1952 Chevrolet Sedan Delivery Street rod. Nice tasteful build. 350 V8 with automatic transmission, and power steering. Rare body style with custom paint, Desoto grill, louvered hood, frenched and shaved in all the right places. Aluminum 16" torque thrust wheels with near new tires. Dual exhaust with headers and Flowmaster mufflers. Custom interior with bucket seats, '53 Buick steering wheel, console and shifter. Good comfortable driving cruiser. Older build that has held up well and is ready to hit the road.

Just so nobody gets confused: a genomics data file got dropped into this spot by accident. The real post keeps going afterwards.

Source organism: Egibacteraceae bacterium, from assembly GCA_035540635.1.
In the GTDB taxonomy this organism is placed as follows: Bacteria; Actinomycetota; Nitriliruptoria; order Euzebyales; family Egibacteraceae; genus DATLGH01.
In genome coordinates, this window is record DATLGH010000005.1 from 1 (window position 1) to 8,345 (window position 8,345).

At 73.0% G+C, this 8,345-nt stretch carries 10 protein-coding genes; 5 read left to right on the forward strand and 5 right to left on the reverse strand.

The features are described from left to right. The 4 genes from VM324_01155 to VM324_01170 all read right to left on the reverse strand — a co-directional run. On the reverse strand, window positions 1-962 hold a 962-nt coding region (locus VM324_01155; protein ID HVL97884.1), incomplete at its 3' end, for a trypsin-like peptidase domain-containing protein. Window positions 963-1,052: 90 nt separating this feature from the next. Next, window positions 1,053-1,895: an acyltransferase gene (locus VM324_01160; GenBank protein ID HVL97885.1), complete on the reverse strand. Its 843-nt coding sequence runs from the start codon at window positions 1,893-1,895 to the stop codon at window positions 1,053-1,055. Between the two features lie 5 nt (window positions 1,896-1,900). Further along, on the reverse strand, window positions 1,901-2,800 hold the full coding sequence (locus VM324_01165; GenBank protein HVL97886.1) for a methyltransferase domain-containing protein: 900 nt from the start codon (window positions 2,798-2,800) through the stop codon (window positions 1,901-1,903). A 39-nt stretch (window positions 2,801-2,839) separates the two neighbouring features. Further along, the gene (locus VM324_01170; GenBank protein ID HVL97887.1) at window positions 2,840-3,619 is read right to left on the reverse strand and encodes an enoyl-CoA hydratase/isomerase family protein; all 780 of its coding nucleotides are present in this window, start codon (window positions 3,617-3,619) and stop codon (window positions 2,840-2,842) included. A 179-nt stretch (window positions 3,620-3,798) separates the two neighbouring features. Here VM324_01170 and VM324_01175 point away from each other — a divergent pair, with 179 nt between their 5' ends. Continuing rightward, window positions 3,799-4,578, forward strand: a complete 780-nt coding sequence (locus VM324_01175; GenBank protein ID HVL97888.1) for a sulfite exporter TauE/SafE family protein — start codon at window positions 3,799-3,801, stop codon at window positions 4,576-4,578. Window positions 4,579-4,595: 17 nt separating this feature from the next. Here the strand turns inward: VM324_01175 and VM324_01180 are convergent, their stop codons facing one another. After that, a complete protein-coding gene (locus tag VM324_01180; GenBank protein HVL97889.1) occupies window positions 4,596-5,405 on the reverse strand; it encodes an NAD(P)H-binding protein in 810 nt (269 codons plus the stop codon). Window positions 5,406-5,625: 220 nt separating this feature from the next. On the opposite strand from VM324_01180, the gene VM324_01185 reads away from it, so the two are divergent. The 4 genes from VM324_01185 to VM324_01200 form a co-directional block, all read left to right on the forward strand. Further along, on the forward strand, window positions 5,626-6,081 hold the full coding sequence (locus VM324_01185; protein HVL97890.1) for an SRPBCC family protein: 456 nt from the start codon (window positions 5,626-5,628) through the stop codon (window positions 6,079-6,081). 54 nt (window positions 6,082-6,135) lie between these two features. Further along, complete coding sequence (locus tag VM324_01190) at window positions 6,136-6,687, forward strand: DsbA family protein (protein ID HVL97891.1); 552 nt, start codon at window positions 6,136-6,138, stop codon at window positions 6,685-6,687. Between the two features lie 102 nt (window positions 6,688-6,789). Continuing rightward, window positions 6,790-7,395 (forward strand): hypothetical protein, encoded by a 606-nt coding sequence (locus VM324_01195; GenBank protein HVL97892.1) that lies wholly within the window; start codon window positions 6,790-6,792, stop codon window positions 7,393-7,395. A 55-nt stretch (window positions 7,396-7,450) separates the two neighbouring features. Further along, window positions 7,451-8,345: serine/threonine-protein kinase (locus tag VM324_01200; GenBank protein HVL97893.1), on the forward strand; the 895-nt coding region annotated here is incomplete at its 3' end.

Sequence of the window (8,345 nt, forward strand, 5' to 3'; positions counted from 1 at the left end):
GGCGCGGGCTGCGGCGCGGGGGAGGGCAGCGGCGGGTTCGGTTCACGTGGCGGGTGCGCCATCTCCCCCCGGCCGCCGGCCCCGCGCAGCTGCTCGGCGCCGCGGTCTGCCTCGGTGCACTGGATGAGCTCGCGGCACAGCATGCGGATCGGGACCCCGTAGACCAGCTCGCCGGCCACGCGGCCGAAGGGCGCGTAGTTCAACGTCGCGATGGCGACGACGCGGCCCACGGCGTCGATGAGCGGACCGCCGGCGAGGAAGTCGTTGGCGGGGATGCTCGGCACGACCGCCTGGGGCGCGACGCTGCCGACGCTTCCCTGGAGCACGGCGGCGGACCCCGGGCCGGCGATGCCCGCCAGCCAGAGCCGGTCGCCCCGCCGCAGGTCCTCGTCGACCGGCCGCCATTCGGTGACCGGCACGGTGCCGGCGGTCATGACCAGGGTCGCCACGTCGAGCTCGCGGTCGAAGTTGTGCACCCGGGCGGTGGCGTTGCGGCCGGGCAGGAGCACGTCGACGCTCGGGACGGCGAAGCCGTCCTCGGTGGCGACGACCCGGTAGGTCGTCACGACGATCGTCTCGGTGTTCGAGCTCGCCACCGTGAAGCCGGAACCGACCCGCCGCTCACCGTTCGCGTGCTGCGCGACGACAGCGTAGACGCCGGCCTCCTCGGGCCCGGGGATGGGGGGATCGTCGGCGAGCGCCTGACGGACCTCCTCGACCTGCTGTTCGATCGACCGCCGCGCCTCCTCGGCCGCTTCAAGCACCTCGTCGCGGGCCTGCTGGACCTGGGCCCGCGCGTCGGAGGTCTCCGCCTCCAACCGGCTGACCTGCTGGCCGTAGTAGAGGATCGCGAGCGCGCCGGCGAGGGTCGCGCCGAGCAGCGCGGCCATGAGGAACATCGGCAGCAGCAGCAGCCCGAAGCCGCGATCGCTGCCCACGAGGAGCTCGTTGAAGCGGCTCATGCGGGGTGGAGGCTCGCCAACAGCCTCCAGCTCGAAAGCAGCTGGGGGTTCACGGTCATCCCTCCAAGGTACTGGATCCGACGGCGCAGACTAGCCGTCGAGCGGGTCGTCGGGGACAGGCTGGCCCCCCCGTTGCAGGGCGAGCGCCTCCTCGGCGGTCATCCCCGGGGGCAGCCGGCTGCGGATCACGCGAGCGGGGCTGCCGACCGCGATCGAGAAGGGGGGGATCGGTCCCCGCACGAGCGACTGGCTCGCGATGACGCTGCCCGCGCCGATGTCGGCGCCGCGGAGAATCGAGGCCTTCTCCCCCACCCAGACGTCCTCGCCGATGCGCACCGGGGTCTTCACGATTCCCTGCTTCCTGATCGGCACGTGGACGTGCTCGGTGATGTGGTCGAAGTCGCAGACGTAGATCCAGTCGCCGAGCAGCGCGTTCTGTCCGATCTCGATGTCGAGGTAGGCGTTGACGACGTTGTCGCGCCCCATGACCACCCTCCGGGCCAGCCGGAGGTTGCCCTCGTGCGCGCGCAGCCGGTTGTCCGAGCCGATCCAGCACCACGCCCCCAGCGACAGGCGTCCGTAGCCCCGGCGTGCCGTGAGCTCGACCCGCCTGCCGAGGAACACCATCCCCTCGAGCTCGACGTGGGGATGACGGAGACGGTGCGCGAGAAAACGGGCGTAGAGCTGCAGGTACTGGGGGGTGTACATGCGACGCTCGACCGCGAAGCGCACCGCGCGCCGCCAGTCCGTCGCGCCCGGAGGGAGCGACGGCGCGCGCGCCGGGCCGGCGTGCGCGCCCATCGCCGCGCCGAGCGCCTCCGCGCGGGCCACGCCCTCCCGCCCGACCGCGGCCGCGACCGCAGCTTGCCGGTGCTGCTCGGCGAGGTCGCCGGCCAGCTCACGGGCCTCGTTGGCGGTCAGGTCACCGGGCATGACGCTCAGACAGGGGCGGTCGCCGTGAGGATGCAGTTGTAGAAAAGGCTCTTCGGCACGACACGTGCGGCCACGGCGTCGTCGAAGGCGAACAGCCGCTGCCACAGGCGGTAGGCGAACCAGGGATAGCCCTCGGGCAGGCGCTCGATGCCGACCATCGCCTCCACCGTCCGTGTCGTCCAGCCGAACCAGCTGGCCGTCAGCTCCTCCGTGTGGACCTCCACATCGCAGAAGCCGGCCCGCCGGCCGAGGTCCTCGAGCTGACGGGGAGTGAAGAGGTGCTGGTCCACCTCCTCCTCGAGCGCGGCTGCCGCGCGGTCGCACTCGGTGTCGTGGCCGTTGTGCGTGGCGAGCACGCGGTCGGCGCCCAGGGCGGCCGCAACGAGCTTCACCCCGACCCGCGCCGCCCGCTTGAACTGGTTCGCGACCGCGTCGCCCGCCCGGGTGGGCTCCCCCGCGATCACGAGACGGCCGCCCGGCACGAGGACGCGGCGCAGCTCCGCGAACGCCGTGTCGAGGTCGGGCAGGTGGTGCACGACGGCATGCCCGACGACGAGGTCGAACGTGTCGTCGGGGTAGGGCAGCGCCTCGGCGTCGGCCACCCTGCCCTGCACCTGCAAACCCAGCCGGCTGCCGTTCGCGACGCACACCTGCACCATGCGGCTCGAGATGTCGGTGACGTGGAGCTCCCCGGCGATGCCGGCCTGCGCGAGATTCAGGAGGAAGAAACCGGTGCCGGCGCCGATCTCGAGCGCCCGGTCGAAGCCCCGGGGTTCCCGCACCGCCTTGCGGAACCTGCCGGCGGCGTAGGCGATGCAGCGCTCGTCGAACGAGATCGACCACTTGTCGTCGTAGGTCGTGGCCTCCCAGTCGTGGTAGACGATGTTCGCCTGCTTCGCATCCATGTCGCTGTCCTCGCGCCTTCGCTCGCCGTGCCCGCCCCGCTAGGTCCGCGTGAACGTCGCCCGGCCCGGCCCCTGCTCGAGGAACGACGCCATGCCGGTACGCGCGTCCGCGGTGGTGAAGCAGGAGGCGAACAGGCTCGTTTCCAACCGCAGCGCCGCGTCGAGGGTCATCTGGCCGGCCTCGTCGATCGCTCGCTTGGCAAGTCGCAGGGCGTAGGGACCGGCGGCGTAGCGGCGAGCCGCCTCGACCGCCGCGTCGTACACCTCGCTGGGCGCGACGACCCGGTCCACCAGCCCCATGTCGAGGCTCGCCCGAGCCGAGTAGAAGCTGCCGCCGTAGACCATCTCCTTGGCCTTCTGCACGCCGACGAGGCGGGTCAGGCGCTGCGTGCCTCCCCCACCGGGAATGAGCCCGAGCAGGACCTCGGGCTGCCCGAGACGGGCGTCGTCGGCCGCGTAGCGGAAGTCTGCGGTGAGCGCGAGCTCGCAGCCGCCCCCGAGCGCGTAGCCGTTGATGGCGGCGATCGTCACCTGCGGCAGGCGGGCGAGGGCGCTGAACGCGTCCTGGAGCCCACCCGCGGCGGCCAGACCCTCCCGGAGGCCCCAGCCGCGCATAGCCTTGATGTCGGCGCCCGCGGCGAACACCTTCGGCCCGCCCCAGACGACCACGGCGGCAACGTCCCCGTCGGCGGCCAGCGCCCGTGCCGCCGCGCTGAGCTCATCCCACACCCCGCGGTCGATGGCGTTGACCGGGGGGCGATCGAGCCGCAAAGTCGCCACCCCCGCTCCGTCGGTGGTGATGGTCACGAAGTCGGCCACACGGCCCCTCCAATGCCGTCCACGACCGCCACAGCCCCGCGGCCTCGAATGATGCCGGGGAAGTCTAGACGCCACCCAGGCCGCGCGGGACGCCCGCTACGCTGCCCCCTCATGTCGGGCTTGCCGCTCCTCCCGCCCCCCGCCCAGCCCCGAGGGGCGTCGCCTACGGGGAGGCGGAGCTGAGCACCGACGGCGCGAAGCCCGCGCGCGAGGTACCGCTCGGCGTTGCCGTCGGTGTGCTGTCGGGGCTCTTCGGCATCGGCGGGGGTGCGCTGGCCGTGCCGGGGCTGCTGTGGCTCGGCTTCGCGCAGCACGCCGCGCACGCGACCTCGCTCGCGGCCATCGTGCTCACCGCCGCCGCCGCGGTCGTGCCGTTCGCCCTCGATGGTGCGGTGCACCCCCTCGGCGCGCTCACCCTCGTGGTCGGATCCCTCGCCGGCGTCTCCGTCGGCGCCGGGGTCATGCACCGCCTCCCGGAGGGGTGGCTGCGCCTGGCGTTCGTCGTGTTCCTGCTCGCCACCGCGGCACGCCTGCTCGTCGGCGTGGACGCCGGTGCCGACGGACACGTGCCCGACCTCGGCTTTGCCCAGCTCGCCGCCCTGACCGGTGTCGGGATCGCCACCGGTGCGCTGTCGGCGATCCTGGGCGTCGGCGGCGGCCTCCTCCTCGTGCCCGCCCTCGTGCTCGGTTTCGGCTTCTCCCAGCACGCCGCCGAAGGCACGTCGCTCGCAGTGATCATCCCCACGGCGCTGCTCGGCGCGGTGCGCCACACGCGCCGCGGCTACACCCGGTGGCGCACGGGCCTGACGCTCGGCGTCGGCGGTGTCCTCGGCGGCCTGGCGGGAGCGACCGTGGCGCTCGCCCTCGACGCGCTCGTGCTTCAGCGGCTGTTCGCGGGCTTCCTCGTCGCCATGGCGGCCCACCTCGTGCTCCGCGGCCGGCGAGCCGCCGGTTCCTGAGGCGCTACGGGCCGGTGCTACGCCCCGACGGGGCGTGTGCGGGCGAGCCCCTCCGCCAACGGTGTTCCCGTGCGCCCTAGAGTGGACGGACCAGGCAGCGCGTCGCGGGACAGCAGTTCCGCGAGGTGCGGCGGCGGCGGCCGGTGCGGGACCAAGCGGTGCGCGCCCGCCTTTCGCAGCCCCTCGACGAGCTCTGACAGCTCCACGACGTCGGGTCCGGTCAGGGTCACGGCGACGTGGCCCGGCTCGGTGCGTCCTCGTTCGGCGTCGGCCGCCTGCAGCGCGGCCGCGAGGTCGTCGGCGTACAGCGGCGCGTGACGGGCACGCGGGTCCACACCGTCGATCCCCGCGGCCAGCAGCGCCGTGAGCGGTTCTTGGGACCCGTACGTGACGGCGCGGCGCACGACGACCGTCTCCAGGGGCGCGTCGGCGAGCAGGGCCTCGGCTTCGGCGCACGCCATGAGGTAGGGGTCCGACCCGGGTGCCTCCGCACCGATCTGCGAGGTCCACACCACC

A sedan delivery, commonly called a delivery in American English and a car derived van in British English, is a two-door station wagon with driver and front passenger seats or driver's only seat, and steel sheet-metal panels in place of rear side windows. Sedan deliveries have spartan interior trim and were used by businesses ranging from plumbers, couriers and local merchants such as bakeries as cargo vans are used today. Ford produced two vehicles, known as a "Town Car Delivery" and "Wood Panel Delivery", as part of its Ford Model A (192731) lineup. Later Plymouth produced a sedan delivery from 1935 until 1941. Pontiac produced deliveries until 1953 in the U.S. and until 1958 in Canada. This was possible because Canadian Pontiacs of the 1940s and 1950s actually used Chevrolet bodies; in fact, they are known to have used the rear sections of Chevrolet bodies through 1954 (creating odd Pontiac-Chevrolet hybrids; Pontiacs from the firewall forward, but with Chevrolet tail-lights). It may be Canadian Pontiacs of the 1940s similarly were Chevrolets at the rear, with Pontiac sheet-metal and trim at the front. These models were usually produced in very small numbers (200 or less); 449 Canadian Pontiac sedan deliveries were built in 1958. The 1949-1952 Chevrolet sedan deliveries were attractive and dependable work vehicles. The 1957 150 series delivery is a valuable Chevy sought by collectors. From 1959 on, the sedan delivery was no longer practical; it was phased out in 1960 as a Chevrolet model, so the requisite Chevrolet body was no longer available. Sedan deliveries were typically used as work vehicles, so they tended to wear out faster than a better cared for passenger car. With the growing sales of the Volkswagen Type 2 and the introduction of compact vans, sedan deliveries faded from the scene. Chevrolet dropped the body type after 1960, while Ford moved it to the Falcon line-up until 1965.